Government entities are critical to growth in Asia, but significant reforms are often overlooked. Most of the Asian economies are enjoying the benefits of a sustained period of political stability and solid focus on macro-economic fundamentals, including healthy economic growth, current account surpluses, stable currencies, and rising foreign direct investment (FDI). However, after a certain stage of development, the adoption of a national comprehensive approach to competitiveness that encompasses both macro- and micro-economic fundamentals will differentiate successful economies from those that fall behind.
Based on our experience working with governments around the world, many leaders tend to focus on the common macroeconomic indicators when measuring success in economic development, as well as on the political reforms and initiatives required to drive development and growth. However, a less discussed though equally important factor is the work of the highperforming, effective government agencies.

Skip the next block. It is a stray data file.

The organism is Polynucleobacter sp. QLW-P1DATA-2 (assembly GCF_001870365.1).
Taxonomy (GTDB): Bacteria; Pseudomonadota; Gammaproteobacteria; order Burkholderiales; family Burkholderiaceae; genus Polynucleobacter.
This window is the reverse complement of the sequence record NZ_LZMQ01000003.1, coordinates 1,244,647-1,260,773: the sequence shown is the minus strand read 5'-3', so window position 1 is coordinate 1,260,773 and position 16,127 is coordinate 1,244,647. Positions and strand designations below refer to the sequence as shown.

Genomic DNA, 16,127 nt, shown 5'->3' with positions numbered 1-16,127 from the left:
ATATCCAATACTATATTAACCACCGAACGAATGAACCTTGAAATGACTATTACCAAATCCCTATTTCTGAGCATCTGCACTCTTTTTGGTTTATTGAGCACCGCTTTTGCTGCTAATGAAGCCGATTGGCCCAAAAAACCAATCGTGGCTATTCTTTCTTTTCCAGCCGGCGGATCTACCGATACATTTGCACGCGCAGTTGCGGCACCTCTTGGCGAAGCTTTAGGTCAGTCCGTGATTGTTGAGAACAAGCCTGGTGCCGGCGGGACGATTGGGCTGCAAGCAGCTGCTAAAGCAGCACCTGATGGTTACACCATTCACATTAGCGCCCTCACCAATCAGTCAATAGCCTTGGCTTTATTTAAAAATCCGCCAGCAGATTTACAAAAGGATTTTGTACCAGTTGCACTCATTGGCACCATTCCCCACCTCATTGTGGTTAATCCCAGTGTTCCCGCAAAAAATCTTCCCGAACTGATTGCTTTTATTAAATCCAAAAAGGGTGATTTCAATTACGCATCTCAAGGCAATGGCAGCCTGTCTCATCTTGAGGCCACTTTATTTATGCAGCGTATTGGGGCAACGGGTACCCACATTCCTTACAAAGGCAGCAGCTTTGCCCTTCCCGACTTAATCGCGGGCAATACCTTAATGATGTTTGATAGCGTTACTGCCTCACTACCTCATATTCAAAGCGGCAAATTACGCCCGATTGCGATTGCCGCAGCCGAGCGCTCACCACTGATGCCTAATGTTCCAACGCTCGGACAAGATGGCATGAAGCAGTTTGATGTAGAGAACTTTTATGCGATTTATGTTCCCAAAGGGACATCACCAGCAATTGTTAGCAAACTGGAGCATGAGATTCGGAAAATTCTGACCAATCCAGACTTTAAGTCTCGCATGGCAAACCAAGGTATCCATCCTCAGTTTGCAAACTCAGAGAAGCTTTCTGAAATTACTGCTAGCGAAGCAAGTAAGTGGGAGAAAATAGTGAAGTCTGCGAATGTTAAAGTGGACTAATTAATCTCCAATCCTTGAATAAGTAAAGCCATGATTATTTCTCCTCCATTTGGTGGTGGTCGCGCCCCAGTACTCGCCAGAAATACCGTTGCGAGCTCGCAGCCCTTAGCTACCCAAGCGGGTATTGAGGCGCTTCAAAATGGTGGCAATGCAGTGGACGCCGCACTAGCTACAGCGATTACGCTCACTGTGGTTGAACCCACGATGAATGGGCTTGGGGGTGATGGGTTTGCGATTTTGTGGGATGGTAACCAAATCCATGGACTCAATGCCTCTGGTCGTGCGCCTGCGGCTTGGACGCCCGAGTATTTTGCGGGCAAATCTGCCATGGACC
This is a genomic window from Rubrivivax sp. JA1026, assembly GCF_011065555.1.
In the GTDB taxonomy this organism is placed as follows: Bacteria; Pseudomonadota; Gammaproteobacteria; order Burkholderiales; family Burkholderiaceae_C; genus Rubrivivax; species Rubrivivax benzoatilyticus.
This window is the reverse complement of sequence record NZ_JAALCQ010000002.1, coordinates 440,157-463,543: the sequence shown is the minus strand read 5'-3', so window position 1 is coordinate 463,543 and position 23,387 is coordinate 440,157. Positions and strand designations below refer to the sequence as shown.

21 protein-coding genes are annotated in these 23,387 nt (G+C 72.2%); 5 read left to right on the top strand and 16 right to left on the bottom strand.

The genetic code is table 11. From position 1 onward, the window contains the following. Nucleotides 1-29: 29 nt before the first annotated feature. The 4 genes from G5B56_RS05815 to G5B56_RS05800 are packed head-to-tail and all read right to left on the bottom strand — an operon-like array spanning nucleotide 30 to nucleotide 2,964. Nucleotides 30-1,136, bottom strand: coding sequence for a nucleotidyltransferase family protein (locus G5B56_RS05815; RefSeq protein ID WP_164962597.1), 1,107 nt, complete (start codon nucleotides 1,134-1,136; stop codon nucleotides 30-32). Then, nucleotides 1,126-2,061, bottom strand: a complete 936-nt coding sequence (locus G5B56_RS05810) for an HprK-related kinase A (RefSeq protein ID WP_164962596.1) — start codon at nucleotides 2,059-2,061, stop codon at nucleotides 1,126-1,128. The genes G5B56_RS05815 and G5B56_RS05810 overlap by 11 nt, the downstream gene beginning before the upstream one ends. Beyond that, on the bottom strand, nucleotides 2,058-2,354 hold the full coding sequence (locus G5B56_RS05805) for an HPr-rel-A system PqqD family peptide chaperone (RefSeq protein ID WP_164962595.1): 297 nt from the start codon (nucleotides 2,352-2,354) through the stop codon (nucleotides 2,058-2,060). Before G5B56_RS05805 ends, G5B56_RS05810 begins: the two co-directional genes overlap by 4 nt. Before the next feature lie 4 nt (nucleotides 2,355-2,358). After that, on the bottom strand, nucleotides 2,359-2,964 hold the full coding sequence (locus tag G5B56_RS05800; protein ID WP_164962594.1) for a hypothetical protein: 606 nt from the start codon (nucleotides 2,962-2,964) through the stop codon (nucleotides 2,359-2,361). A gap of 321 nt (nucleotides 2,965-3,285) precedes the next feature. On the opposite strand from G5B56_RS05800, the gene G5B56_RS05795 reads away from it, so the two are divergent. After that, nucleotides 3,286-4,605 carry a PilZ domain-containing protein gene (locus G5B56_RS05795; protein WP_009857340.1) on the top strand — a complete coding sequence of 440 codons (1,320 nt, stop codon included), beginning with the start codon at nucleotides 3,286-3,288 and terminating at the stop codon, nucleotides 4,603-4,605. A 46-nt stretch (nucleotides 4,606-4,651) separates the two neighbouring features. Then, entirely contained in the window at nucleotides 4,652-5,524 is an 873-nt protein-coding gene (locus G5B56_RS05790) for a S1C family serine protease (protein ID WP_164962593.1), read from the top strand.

In developed economies, the private sector and other organizations lead economic growth and development. However, in emerging economies, government agencies typically occupy the driver’s seat. As a result, we found in Asia and other economically emerging regions a significant correlation between the quality of the institutions, especially in government, and the level of national economic development.
To read the complete article, please subscribe.
Buy a premium PDF version of this article
Subscribe and get premium access to Strategic Review's content